Stock pick: Improved IMI's undervaluation offers comfort in a volatile market

Under the leadership of Roy Twite, IMI, the British capex manufacturer, has gradually but surely become an improved business. The ingredients include initiatives to drive organic growth, well-thought-out acquisitions, less cyclicality, better margins and, last but not least, a very competent management. However, when we look at the market’s perception of today’s IMI, we sense a valuation gap and believe that IMI deserves a higher valuation. As such, IMI is worth a look at the current price.
IMI designs, manufactures and services products that allow for a precise movement and control of fluids. The company supports some of the critical industries across more than 50 countries with its workforce of close to 11,000 people. It operates through three main divisions with each division dedicated to catering specific needs. 


IMI Stock Price 

Organic growth encouraged by the Growth Hub
 – Since 2019, IMI has placed an increased emphasis on innovation to drive organic growth. Under this strategy, the mandate for its employees is to identify, test and learn about areas that have unmet needs and/or address acute problems with ingenious solutions. The Sprint Teams probe such opportunities. Once a Sprint Team comes up with a proposal, a business case is developed. However, it is scaled only after being validated through customer commitments (firm orders). So, through this ‘Growth Hub,’ IMI is tapping into viable markets with higher growth. And this strategy is now bearing fruit. 

Inorganic growth helped by prudent acquisitions – Over the last three years, IMI has successfully formed the core of each of its three divisions and has logically moved from divestments to acquisitions while retaining its familiar disciplined approach. IMI expects its targets to address growth markets with scalable products and a reasonable moat. Financially, it expects its acquisitions’ ROIC to exceed the WACC by year 3. So far, IMI has made three acquisitions in line with these criteria and at reasonable valuations. This inorganic growth strategy has lent balance to IMI’s overall growth objectives.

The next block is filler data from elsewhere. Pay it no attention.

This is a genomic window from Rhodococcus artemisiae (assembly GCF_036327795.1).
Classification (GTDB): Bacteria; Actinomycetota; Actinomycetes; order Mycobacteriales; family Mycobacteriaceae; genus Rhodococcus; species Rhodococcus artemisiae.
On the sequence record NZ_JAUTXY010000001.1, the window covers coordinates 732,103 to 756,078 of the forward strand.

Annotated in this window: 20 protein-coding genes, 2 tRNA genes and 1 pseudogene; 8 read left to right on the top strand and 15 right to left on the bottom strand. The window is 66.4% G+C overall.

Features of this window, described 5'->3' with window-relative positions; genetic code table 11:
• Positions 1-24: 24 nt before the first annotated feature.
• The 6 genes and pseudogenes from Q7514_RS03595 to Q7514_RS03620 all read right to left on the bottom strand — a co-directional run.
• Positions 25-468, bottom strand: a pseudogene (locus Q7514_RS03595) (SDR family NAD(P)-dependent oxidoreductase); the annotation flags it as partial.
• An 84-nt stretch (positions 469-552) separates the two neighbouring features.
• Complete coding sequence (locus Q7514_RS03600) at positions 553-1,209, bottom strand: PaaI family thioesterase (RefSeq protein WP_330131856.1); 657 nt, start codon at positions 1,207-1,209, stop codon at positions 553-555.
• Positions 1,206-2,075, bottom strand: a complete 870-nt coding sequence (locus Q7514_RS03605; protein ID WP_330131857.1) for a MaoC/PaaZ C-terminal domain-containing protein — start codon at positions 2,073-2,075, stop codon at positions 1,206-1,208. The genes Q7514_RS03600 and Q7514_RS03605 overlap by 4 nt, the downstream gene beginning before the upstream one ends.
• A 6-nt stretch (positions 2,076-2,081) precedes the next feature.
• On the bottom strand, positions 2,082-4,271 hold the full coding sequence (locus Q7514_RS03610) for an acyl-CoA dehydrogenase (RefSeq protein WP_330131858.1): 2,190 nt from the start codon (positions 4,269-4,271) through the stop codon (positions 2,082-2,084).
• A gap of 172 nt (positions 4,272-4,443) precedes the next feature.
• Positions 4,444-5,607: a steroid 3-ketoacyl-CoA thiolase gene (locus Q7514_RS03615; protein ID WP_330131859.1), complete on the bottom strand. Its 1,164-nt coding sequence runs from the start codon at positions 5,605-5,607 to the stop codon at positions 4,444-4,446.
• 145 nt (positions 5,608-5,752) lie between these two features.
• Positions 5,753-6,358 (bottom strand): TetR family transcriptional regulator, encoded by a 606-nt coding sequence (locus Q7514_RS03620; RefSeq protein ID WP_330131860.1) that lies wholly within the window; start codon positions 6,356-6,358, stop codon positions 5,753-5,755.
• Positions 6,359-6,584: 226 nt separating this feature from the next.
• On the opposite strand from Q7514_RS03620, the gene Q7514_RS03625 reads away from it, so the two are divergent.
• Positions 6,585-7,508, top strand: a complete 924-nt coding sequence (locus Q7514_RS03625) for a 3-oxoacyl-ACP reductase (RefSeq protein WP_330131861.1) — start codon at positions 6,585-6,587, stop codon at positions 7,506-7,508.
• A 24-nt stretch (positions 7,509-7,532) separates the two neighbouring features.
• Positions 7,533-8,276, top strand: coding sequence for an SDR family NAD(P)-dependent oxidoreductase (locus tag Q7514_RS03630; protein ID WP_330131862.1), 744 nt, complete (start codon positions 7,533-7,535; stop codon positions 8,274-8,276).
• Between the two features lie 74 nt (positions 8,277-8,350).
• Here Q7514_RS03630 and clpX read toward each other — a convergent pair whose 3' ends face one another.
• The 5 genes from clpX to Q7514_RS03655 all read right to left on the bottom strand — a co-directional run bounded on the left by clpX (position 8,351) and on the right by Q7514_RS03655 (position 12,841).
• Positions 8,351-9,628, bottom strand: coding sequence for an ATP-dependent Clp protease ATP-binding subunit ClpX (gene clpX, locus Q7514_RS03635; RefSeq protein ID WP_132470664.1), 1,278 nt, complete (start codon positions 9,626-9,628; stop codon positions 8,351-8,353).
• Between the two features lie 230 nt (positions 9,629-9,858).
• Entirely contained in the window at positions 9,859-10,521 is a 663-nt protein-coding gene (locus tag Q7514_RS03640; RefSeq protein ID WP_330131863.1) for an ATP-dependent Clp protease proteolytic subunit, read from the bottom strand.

More aftermarket, less cyclicality – IMI’s Critical Engineering division (35% of total 2022 sales) harbours a margin accretive aftermarket business. This business is highly margin accretive with margins in mid-double digits (AV assumption) and strong customer retention rates (upwards of 90%). IMI has been steadily growing the aftermarket’s share in its order book from 47% in 2017 to 54% in 2020 to 58% in 2022. The management’s aim is to make the aftermarket 65% of Critical’s business and we expect this to eventually make the business less cyclical despite the company’s exposure to Oil & Gas end-markets.

Restructuring efforts have paid off – Over the last couple of years, IMI has been restructuring its footprint mostly across its two big businesses – Precision and Critical. The cost of these efforts has been in low to mid-double-digit millions with benefits in low double-digit millions. What has impressed us the most though, is that these efforts have delivered on their promises, boosting both margins and the management’s credibility. According to the management, the bulk of the restructuring will be completed by 2024 and, in our view, this will support improved margins.

Medium-term targets revised upwards – With its H1 23 results, IMI also unveiled its revised through-cycle financial framework wherein it expects organic growth of 5%, an adjusted operating margin of 20%, a cash conversion of 90% and a return on invested capital of >12%. Except for the margin target, the other targets are new and provide additional transparency to IMI’s ambitions. Note that the organic revenue growth target is higher than previously discussed in capital market events and is, hence, a clear positive in our view.


A market valuation that ignores the recent improvements
 – Based on the points highlighted above, we firmly believe that IMI is currently undervalued in absolute as well as relative terms. The company is currently trading at a 2023E EV/EBIT multiple of 13.5x versus a 10-year average of 15.2x. Similarly, on the 2023E P/E, IMI is trading at 15.4x versus 10-year average of 20.5x. Hence, in our opinion, this valuation gap is unjustified for a quality business with c.5% FCF yield and a c.2% dividend yield.

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